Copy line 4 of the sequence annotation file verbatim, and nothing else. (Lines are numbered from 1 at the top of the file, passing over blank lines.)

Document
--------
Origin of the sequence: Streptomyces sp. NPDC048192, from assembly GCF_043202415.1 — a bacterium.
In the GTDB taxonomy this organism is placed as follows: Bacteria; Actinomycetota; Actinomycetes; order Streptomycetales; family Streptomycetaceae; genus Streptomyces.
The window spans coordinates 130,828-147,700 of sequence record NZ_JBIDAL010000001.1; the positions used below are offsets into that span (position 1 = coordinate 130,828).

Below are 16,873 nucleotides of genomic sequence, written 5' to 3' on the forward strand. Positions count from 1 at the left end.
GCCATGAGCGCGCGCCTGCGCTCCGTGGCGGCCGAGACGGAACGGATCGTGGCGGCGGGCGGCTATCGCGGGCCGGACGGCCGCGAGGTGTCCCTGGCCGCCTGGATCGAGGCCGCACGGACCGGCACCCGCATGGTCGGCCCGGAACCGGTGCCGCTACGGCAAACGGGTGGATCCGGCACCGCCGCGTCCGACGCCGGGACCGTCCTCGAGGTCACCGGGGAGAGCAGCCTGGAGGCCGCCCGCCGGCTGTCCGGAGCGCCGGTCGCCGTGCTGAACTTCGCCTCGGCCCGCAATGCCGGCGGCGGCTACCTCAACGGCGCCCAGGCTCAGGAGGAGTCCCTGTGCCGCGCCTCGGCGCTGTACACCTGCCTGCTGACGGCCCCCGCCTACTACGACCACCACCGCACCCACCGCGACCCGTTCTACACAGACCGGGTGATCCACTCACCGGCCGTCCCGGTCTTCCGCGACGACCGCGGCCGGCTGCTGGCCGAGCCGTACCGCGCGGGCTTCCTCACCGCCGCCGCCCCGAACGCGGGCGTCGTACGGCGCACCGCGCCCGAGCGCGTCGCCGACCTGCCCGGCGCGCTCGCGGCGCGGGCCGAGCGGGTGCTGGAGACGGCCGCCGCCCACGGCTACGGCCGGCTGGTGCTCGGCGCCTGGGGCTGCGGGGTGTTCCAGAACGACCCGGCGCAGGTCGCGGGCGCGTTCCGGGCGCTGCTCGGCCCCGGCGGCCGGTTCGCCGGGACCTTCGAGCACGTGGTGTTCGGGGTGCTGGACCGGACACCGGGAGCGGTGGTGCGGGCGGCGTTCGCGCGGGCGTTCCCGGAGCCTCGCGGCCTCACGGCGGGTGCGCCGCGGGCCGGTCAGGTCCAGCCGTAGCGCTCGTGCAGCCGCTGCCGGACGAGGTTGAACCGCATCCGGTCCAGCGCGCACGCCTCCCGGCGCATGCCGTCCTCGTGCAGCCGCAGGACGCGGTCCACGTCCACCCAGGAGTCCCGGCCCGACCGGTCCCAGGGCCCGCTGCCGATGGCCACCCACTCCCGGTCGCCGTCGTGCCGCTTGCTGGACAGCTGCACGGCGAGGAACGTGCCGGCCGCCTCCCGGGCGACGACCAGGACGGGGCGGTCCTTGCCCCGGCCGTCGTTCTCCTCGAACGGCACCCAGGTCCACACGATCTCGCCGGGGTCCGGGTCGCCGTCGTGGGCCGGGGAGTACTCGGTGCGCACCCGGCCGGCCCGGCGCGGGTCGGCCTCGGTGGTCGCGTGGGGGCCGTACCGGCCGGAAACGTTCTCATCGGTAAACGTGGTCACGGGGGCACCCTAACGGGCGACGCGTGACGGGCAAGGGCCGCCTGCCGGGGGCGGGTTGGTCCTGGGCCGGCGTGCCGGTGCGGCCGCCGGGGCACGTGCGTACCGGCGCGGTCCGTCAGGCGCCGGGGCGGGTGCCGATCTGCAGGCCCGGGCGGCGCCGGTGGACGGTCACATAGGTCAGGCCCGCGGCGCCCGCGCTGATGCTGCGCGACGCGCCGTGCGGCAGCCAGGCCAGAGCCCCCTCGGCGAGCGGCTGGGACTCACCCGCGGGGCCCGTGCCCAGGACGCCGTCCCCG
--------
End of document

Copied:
Below are 16,873 nucleotides of genomic sequence, written 5' to 3' on the forward strand. Positions count from 1 at the left end.